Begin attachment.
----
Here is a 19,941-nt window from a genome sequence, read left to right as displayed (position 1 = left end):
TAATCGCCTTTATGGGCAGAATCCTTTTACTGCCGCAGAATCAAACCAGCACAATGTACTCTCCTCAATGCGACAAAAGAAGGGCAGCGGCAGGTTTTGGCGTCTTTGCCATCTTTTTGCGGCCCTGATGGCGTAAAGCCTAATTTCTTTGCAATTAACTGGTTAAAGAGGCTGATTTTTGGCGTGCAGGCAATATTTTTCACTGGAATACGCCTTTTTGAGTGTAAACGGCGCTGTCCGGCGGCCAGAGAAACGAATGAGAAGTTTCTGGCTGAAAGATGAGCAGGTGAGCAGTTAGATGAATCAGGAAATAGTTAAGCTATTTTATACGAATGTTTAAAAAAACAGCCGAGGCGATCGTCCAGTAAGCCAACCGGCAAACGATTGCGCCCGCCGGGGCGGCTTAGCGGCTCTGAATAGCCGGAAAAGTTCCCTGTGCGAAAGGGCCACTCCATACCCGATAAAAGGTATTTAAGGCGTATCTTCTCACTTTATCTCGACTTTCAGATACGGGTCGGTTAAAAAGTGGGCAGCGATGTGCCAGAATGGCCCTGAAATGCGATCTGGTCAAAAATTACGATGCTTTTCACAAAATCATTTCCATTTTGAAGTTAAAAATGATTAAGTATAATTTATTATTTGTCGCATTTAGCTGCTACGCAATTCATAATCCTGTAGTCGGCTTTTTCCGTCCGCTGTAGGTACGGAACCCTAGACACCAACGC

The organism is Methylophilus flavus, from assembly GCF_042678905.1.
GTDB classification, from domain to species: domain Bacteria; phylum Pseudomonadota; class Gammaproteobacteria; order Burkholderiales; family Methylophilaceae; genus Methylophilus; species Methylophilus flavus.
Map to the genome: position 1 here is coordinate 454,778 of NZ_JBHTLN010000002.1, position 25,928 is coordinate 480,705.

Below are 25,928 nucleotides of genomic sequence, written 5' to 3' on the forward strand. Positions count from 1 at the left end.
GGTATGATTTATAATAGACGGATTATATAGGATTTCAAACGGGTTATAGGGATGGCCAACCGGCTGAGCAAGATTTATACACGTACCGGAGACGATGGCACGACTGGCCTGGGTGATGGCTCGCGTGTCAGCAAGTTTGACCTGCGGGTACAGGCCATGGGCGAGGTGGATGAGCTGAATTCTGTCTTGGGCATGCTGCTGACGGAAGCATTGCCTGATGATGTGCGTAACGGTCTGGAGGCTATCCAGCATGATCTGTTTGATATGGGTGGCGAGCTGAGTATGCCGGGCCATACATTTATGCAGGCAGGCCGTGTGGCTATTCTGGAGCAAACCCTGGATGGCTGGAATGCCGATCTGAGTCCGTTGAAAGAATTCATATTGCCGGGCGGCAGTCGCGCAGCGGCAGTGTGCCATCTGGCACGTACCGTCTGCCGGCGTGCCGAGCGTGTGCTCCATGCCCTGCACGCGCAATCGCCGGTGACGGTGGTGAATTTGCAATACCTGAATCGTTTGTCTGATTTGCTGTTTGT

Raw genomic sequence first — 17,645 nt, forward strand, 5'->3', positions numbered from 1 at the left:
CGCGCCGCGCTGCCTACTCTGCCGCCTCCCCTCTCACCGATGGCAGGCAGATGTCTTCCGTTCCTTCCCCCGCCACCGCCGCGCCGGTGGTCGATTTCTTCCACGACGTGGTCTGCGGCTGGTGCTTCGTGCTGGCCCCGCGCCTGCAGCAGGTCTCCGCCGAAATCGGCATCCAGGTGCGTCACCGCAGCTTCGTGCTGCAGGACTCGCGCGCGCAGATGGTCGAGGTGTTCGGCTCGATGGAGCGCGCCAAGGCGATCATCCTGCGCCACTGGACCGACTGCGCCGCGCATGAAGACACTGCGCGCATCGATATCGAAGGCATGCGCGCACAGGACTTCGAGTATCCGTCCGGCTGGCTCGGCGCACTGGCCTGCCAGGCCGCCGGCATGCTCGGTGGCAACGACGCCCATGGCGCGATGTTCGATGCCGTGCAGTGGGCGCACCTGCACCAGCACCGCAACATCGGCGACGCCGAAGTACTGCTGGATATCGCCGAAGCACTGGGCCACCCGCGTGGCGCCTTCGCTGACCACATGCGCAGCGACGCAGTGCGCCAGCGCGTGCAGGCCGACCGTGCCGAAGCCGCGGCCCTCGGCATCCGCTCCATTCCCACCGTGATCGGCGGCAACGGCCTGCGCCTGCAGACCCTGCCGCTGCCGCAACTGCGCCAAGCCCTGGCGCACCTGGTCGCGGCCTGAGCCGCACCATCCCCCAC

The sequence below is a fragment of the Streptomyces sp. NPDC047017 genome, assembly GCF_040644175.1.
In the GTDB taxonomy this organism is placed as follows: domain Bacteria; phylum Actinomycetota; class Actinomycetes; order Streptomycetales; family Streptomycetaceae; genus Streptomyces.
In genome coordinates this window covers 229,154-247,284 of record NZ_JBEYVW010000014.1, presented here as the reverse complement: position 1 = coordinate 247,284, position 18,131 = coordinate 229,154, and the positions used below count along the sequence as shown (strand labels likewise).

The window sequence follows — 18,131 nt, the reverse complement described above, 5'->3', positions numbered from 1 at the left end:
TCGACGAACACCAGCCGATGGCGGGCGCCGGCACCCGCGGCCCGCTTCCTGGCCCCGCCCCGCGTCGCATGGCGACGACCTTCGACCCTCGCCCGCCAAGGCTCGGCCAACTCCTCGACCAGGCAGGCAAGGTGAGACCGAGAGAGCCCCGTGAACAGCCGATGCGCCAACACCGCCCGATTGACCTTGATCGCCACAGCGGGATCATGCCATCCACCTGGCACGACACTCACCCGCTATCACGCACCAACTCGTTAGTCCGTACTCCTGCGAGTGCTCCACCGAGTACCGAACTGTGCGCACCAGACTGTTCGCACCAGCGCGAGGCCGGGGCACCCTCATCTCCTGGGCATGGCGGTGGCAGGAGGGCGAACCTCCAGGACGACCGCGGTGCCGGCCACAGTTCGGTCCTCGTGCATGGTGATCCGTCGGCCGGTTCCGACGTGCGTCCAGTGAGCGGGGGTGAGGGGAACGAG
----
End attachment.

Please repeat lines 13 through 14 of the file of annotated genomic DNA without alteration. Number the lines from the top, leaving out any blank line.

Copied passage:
The window sequence follows — 18,131 nt, the reverse complement described above, 5'->3', positions numbered from 1 at the left end:
TCGACGAACACCAGCCGATGGCGGGCGCCGGCACCCGCGGCCCGCTTCCTGGCCCCGCCCCGCGTCGCATGGCGACGACCTTCGACCCTCGCCCGCCAAGGCTCGGCCAACTCCTCGACCAGGCAGGCAAGGTGAGACCGAGAGAGCCCCGTGAACAGCCGATGCGCCAACACCGCCCGATTGACCTTGATCGCCACAGCGGGATCATGCCATCCACCTGGCACGACACTCACCCGCTATCACGCACCAACTCGTTAGTCCGTACTCCTGCGAGTGCTCCACCGAGTACCGAACTGTGCGCACCAGACTGTTCGCACCAGCGCGAGGCCGGGGCACCCTCATCTCCTGGGCATGGCGGTGGCAGGAGGGCGAACCTCCAGGACGACCGCGGTGCCGGCCACAGTTCGGTCCTCGTGCATGGTGATCCGTCGGCCGGTTCCGACGTGCGTCCAGTGAGCGGGGGTGAGGGGAACGAG